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cold nostalgia

There is a note, stuck to the front entrance of our building. The hot water will be turned off for ten days. This is something that happens every summer, although it snowed a week ago and children wander the playgrounds in ski hats these days. At night it can be 40 degrees fahrenheit.  The hot water is always turned off like this, at some point during June or July. It is a long-standing Soviet tradition, and people begrudgingly accept it here. But the baby, V does not. She wants to stand in a hot bath before she goes to sleep, to splash and pour water all around her, and N. She wants to stand and wiggle her tiny hands under the spout, as she grows pink and clean, as she howls and shouts for us to see what new trick she has improvised. There is no explanation for her, why the hot water is off today, and will be tomorrow. She is angry, furious even.

I used to buy the story that this offered a chance for the water department to fix pipes, to take care of routine maintenance. Hot water c…

brother, brother

The mashrutka is full, just one spot left in the very back. E drags her feet down the narrow aisle. I ask the man in the last double seat to move a little so she can sit down. She slides past him into the empty window seat, and I rest her mammoth school bag on the floor. The man flicks his head back and forth, inspecting us. I nod once to E, a reassuring look as I stand in the aisle and get ready to balance myself for the bumpy ride. She does not like to sit next to strangers. I shrug my shoulders. She forces a little smile, as if we are saying "what to do?". Nothing, just go home.

The man decides to give me the seat and I tell him it is not necessary. He flashes a mouth full of lumpy gold teeth, his eyes bloodshot. He is standing next to me in the tiny aisle and there is no space for both of us so I sit down. E makes a little sigh, and nudges her knee next to mine.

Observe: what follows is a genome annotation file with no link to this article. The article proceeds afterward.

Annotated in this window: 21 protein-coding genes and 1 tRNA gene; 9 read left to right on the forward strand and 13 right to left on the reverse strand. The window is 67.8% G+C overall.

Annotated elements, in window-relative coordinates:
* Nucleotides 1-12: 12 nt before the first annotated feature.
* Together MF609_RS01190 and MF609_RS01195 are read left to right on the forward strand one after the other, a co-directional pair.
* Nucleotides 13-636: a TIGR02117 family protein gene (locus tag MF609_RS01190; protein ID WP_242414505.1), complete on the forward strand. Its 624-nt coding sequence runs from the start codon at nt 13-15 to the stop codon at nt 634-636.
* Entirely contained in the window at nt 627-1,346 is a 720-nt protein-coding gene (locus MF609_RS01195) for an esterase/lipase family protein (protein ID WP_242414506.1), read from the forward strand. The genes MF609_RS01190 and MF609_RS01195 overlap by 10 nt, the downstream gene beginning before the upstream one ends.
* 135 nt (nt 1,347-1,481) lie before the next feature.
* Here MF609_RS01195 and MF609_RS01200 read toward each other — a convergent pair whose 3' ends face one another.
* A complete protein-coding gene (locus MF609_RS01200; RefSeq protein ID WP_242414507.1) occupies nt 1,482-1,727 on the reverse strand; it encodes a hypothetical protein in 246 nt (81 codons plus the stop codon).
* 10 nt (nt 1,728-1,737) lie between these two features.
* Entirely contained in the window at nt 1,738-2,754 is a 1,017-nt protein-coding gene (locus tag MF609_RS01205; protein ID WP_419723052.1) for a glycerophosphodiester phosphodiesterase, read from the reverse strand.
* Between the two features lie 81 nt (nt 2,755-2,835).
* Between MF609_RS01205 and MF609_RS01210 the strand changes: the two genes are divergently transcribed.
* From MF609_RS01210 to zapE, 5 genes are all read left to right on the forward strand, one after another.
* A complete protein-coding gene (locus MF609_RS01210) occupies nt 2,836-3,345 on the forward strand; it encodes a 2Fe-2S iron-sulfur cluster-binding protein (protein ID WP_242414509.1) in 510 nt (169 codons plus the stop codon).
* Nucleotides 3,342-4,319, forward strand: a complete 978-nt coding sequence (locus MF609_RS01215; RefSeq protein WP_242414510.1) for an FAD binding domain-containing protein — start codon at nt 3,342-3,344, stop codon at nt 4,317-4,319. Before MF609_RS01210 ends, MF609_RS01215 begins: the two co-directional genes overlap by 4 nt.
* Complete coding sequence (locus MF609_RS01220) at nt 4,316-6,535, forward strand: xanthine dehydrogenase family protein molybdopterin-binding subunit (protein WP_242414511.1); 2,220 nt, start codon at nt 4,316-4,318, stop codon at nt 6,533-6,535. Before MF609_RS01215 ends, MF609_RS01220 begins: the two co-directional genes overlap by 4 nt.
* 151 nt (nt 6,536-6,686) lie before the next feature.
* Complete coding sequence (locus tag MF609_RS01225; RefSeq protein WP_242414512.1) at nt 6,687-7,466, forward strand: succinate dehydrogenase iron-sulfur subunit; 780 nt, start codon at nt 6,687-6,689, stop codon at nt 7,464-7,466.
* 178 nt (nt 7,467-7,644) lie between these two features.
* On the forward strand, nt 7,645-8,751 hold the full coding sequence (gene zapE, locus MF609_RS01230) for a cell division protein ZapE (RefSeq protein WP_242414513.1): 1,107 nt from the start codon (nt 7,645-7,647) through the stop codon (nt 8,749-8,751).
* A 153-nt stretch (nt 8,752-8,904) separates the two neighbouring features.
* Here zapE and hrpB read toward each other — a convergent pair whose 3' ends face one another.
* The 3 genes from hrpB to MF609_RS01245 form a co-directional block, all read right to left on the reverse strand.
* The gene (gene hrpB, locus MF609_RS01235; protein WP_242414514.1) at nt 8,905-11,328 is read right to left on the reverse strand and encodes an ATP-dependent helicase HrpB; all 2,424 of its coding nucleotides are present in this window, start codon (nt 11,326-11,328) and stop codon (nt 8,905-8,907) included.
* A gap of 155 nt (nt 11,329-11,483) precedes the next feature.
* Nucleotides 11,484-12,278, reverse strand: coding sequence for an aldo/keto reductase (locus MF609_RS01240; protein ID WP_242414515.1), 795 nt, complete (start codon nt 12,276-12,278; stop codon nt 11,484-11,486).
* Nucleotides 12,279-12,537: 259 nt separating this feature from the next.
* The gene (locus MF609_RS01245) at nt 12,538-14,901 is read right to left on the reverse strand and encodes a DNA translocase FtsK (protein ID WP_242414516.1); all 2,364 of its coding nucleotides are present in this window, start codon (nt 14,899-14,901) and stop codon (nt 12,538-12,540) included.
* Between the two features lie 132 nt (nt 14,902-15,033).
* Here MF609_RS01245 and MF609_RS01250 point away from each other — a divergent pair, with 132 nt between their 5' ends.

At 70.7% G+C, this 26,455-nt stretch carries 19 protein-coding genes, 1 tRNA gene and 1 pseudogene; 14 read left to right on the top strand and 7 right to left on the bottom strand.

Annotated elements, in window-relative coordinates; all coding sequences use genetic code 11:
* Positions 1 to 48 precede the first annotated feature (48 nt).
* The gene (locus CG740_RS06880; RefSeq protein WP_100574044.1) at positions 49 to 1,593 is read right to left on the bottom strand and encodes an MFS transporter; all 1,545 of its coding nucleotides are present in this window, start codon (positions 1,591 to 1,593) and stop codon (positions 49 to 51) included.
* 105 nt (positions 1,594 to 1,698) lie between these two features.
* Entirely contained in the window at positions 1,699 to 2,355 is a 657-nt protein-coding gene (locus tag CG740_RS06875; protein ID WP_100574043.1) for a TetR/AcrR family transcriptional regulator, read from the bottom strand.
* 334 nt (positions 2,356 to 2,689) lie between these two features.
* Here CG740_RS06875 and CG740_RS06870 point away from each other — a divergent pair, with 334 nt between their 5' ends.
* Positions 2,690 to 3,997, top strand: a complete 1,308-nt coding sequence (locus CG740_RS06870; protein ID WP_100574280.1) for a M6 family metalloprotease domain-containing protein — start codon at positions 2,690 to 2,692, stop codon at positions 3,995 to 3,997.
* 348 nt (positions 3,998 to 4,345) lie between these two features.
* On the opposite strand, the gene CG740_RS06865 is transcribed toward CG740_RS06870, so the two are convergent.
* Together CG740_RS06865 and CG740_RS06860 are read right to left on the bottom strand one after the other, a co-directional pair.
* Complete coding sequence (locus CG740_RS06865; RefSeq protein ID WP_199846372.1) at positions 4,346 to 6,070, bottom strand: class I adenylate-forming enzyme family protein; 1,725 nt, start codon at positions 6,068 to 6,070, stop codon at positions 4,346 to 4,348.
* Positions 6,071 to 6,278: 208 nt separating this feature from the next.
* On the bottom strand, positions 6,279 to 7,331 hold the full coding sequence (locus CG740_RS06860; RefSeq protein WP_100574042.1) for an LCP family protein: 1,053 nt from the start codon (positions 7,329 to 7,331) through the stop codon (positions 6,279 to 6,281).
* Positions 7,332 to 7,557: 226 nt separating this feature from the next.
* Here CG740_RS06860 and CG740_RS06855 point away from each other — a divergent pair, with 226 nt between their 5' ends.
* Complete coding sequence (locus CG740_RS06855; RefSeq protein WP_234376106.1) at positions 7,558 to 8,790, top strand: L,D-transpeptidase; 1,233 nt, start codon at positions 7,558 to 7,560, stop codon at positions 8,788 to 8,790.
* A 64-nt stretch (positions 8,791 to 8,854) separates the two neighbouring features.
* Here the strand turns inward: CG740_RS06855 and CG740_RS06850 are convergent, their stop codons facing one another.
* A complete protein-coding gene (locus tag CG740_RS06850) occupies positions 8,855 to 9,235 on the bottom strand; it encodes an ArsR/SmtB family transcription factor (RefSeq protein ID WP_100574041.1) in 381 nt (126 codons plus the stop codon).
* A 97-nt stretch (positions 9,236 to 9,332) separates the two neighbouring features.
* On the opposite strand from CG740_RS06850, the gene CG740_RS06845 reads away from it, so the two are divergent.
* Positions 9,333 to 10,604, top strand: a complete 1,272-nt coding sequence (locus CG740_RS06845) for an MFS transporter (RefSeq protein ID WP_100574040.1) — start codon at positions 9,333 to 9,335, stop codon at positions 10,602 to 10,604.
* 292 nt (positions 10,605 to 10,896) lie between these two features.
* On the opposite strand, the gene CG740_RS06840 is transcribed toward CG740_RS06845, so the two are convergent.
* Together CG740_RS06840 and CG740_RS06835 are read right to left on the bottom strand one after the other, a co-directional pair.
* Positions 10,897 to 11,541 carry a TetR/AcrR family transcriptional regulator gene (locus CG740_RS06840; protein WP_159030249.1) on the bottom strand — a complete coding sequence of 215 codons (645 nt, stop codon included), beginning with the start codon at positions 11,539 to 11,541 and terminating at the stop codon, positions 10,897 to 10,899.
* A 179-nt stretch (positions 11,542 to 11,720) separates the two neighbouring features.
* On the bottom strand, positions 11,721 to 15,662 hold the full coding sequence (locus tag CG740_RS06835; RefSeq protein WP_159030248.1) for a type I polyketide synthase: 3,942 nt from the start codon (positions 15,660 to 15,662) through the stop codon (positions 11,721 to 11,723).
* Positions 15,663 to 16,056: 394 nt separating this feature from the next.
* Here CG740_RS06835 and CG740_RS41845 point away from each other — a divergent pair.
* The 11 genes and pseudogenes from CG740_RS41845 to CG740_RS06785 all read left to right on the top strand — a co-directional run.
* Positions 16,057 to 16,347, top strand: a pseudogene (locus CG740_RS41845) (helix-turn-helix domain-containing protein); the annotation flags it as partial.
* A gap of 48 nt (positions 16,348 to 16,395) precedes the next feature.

The man asks me where I am from. I decide to tell him the truth. Sometimes I say Canada to make things easier. 

He breathes right into my face, his breath a terrifying combination of raw onion, and liver and vodka. Words are tumbling from his mouth. I ask E is she understands him and she says, "that's not Russian" to me.

I try to guess what he says out of context. I think he is telling me about how his friends work in Germany for a few months without a visa and then come back to Moscow and wants to know if that is possible in America. I tell him things are very correct there, that visas are hard to get. He nods, and suddenly he is slapping his hands on my shoulder like my jacket is a little snare drum.

"Brat, Brat." He says. (brother, brother).

People on the little bus are craning their necks around. He is Uzbek, an immigrant, quite possibly an illegal one. These men with black hair, they sweep the streets, they dream of driving taxis, living 10 or 15 to one room, sending money home for their families. 

His face looms inches from mine as the bus jolts around on potholes and speed bumps. He is trying to tell me something about his home now, about how it has mountains and beautiful nature. He asks me again how he can go to America and how it must be so great there. I try to tell him no place is perfect, but he does not understand me. I try to tell him his home must be wonderful. 

He drums against my jacket again, running out of things to say just repeating "brat, brat" over and over. I finally begin to feel uncomfortable, long after the people around us are shrugging their shoulders and whispering to each other. Saying I am his brother is too far a stretch, a fabrication, a lie. It could be true, but it is not. 










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